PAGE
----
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Pacific Heights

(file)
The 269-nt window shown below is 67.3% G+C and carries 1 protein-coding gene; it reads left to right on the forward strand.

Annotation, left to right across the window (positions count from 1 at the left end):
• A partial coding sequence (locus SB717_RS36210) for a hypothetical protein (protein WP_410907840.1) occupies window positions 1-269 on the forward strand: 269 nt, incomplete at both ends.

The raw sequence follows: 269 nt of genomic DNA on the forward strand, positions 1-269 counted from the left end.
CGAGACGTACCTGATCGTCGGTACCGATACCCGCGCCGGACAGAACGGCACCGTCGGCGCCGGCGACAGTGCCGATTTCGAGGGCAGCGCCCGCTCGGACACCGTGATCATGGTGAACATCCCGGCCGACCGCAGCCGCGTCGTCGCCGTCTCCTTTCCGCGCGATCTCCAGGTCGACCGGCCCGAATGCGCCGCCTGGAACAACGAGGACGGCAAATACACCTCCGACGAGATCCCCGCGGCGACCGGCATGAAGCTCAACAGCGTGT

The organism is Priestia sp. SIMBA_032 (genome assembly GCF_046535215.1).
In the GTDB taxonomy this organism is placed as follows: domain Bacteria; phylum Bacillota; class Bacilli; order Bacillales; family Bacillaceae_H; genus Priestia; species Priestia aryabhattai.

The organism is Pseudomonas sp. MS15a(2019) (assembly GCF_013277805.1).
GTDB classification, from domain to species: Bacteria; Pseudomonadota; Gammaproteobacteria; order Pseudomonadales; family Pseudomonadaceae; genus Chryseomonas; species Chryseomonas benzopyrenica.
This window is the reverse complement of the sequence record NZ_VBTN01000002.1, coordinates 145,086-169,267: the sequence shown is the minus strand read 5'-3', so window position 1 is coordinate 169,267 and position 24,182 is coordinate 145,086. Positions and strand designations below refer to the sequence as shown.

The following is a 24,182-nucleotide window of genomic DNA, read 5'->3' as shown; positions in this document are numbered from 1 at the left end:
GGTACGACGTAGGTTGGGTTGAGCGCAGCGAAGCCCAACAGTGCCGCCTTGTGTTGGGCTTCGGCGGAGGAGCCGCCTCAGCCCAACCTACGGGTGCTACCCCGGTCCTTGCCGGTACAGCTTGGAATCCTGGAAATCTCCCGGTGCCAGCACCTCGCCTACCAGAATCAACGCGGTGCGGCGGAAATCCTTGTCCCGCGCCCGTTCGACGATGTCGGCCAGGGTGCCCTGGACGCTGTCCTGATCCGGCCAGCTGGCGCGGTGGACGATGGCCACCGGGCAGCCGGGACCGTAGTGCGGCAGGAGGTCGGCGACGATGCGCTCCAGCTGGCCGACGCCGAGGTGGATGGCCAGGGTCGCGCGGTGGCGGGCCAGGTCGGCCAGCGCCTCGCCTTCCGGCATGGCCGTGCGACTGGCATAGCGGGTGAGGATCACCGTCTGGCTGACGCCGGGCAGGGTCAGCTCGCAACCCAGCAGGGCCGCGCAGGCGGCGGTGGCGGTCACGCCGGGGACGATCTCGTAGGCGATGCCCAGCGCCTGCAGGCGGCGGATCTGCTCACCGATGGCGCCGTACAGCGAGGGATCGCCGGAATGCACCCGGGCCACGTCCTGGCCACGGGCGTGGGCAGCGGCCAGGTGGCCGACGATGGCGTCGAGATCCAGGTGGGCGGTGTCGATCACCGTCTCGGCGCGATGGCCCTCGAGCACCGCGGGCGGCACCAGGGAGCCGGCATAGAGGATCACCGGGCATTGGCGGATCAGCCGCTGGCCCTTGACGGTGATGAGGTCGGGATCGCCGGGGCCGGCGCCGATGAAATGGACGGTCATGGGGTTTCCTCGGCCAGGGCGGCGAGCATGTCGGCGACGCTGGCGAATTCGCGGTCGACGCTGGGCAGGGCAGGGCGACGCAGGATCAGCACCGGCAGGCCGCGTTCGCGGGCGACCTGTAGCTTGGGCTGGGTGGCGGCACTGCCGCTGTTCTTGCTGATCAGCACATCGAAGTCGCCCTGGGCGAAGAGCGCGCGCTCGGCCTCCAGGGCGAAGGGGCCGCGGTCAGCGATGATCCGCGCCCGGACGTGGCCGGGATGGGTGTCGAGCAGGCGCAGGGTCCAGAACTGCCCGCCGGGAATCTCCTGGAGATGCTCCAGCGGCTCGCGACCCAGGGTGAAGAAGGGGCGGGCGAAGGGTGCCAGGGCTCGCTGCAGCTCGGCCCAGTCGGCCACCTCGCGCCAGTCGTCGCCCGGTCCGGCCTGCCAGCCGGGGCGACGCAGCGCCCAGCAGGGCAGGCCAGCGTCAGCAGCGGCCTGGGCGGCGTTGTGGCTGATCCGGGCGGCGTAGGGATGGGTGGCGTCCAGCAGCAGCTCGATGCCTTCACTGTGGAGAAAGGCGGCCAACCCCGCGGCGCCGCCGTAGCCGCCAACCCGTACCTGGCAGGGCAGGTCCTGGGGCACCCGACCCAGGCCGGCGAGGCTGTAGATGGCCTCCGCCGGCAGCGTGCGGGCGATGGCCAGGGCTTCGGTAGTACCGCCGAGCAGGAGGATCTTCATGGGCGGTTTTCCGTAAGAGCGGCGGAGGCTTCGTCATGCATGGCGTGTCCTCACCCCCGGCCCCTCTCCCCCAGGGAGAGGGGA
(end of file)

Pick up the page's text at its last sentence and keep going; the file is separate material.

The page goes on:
Call it "Rental Attraction" or "Fatal Tenant"; it was not for nothing that the ad campaign for this thriller featured a critical blurb comparing it to Adrian Lyne's classic of middle-class paranoia FATAL ATTRACTION. In both films, basically bland yuppie couples are driven to murderous rage by sociopathic barbarians at the gates of their castles. Both films also have a common fault: if you stop to think about them for more than a minute, their plots dissolve before your eyes. Yet, if PACIFIC HEIGHTS is a trifle, under the direction of veteran filmmaker John Schlesinger (MIDNIGHT COWBOY; DAY OF THE LOCUST; MARATHON MAN), it is an uncommonly tasty one, a nerve-jangling Hitchcockian thriller that rises above the usual plundering of the Master of Suspense as a well-crafted homage. PACIFIC HEIGHTS' basic plot fits easily in a nutshell: After buying a multi-unit house they can't afford, Patty Palmer (Melanie Griffith) and Drake Goodman (Matthew Modine) are toyed with and tormented by tenant-from-hell Carter Hayes (Michael Keaton), a man of many aliases who has made a career out of pillaging real-estate properties for profit. Daniel Pyne's story, reportedly based on his own experiences as a beleaguered landlord, unfolds like a 90s amorality play. As the film opens, Hayes and a blonde woman (Beverly D'Angelo) are wrapped in each others arms, but their lovemaking is interrupted by the appearance of Hayes' latest victims, two angry rednecks who pound a passive Hayes to a bloody pulp. The action shifts to San Francisco, where Patty, who teaches horseback riding, and Drake, an entrepreneur who owns a kite factory, fall in love with a house in the prestigious but pricey Pacific Heights neighborhood. It will cost them all their savings to make a down payment and stretch their credit to the limit to move in. Naturally, their best friend (Dorian Harewood) advises them against the purchase. Nevertheless, after lying on their application ("It's expected," says Patty), the two get their loan. In no time, they also get their first tenants for the house's two rental units. A Japanese-American couple (Mako and Nobu McCarthy) take the one-bedroom apartment, and the studio is claimed by Lou Baker (Carl Lumbly), an African-American who balks at filling out a credit report. He's dismissed as a "minority scam artist" by Drake, who thinks he knows about such things. It's clear from the outset, however, that Patty is the real brains of the couple. She has misgivings when Drake dismisses Baker only to abruptly forgo a credit report when he rents the studio to Hayes after the prospective tenant flashes a wad of hundreds, makes up a cockamamie story about why he can't fill out the report, and promises to have six months' rent wired to Drake's account from his own bank. It comes as little surprise to Patty, then, that Hayes' money keeps getting "delayed" and that the personal references he provides fail to check out. In the house for barely a month, Drake and Patty are already in danger of defaulting on their mortgage due to the delinquency of Hayes' payment. Still, Hayes moves in, changes the locks, and boards up the windows, hammering and drilling at all hours, to the consternation of the other tenants. Hoping to drive Hayes out by turning off his utilities, Drake instead winds up in court, where he is ordered to lower Hayes' rent for violating eviction laws. Then a plague of roaches, spilling over from Hayes' apartment, drives the Japanese-American couple out of the building. With frustration overtaking his already-minimal common sense, Drake attacks Hayes and is rewarded with a restraining order that bars him from his own house. Adding insult to injury, Hayes files a civil lawsuit calculated to force Drake to give up the property. But the tables are turned when Patty learns the rules of Hayes' game, giving him a heavy dose of his own medicine, precipitating the film's climax. John Schlesinger brings a corrosive view of middle-class mores to his movies that is unequalled by contemporary mainstream directors. That view, more than anything else, is what distinguishes PACIFIC HEIGHTS from other, less successful attempts to emulate Hitchcock, who was never much of a proponent of standard middle-class values. Like Hitchcock's thrillers, PACIFIC HEIGHTS depends on a number of implausibilities to keep its plot moving. It also leaves Keaton's character confusingly underdeveloped, marring the climax slightly. But, as they do in Hitchcock's films, the flaws and implausibilities serve as means to an end. Innocent and ignorant at the beginning of their tenure as landlords, Drake and Patty are transformed by experience, and by the end of the film, they are as shrewd and manipulative as Hayes is. As a result, not only do Drake and Patty survive Hayes' onslaught, but at the fadeout, it appears likely they will sell their house for a tidy profit. By that point, few would argue that they haven't earned their little reward. Fewer still would argue that PACIFIC HEIGHTS is anything but a crafty, unusually complex thriller, acted with skill and conviction by a uniformly strong cast. It's also just plain nail-biting fun. Schlesinger, unlike Adrian Lyne, conceives movies as extended narratives, rather than as three-minute, music-video-style segments filled with smoke and lingerie. Beyond its canny deployment of Hitchcockian themes--primarily its ambivalent view of the heroes, Hitchcock's celebrated "exchange of guilt"--PACIFIC HEIGHTS also has plenty of in-jokes for fans of the master. First and foremost, there is the charged casting of Griffith alongside her mother, Tippi Hedren (star of Hitchcock's THE BIRDS); then there is Schlesinger's own Hitchcock-style cameo (as the guy who sticks his hand in the elevator door). Alternately grim, playful, and gripping, PACIFIC HEIGHTS breathes new life into what was becoming a moribund genre. (Profanity, violence, adult situations, brief nudity.)